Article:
Look at your toes as you stand barefoot – are they all clumped together with no visible space between them? If they are, then you have been wearing shoes that are far too small. In cultures that do not wear shoes, the toes are far more spread out and thus have room to function well. Even tights and socks with insufficient ‘give’ can cause toes to become misshapen so be very careful whatever your preferred choice of footwear. If your shoes are rubbing you, throw them out – they are definitely harming your feet! Never expect a foot to grow used to a shoe that is uncomfortable, to begin with. ’Walking them in’ will only cause further troubles. A shoe should be a platform for the foot to function properly and form an adequate protective barrier between the sole of the foot and the surface beneath and must allow room for the entire foot - toes included. Ill-fitting sandals, where your heel is hanging over the back and your toes are poking out of the sides are just as bad as poorly-fitting enclosed shoes because there is no space for the toes to assist in weight distribution and balance. No wonder so many people suffer from foot troubles and arthritis as they grow older. When you go shopping for new shoes, forget the sizes on the boxes - just try to find the best fitting shoes that your individual feet demand.
My Right Foot And My Wrong Foot on Vacation!
Go Barefoot Whenever You Can to Ease Bunion Pain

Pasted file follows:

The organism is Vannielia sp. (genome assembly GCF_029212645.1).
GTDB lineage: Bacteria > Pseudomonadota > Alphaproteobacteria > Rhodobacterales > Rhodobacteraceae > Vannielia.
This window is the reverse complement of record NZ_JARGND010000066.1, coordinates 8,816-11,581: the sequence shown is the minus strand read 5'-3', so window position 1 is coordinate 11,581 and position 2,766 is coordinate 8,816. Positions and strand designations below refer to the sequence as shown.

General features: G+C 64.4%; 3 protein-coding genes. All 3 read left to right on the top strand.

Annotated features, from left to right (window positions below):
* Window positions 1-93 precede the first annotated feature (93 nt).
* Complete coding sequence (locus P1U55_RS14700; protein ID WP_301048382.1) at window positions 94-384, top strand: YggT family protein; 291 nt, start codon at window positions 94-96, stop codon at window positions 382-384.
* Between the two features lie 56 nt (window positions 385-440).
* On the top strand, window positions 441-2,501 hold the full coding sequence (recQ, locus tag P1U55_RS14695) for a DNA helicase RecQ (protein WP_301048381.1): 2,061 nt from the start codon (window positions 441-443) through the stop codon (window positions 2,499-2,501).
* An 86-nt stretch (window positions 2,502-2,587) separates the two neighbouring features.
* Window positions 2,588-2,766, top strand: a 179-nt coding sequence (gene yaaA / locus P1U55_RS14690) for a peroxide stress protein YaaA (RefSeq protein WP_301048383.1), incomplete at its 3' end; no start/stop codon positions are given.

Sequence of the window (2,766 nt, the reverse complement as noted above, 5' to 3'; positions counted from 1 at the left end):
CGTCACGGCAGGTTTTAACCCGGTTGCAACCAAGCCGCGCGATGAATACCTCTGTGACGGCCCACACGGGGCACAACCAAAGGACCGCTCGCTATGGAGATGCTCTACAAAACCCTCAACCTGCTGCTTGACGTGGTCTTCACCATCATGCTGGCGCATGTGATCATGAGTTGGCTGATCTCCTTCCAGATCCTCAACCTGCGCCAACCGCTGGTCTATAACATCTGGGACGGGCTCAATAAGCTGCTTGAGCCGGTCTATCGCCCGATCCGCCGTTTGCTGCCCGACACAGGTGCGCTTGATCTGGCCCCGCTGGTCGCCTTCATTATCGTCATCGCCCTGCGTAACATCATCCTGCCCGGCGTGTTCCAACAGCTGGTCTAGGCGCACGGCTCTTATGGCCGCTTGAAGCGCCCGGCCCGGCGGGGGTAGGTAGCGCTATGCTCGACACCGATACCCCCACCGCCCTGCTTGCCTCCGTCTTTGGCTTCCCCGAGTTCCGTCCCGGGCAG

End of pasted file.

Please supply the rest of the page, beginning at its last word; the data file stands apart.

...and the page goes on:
A long walk in comfortable footwear will provide your feet with all the freedom they need to stay healthy and hopefully bunion free. If you live near the coast and can walk and paddle barefoot along a sandy beach whenever you have the opportunity this is probably the best thing you can do for your feet. The sea water is refreshing and your toes will be able to function as nature intended. The grainy sand will act as a natural abrasive for hard skin and your whole body will benefit from the invigorating experience. Failing that, a foot spa is a luxury most can afford and at the end of a busy day is the ideal treatment for tired and aching feet whether you suffer from bunions or not Or why not go barefoot in the park by walking on some soft grass? This is especially invigorating for the feet after the rain has fallen and will leave you with a sense of well being.
Good Advice for Bunion Sufferers
Author's Foot Note!
I was born with a hereditary foot deformity on my left foot that prevents me from wearing fashionable shoes so it's flip flops in the summer and 'ug' boots in the winter! I can walk for miles in either and have no intention of compromising my mobility by dispensing with my 'flatties' to look good in high heels - they would not fit my left foot anyway due to its excessive width. I'm only five foot two so even with heels most of the population would still be taller than me! My doctor says I could have an operation to shave down the bony protuberance on my left foot but it might not prove successful and would mean I would be unable to walk for at least two months. Sometimes it's just better to leave things as they are.
Exercises for Bunion Sufferers
© 2015 Stella Kaye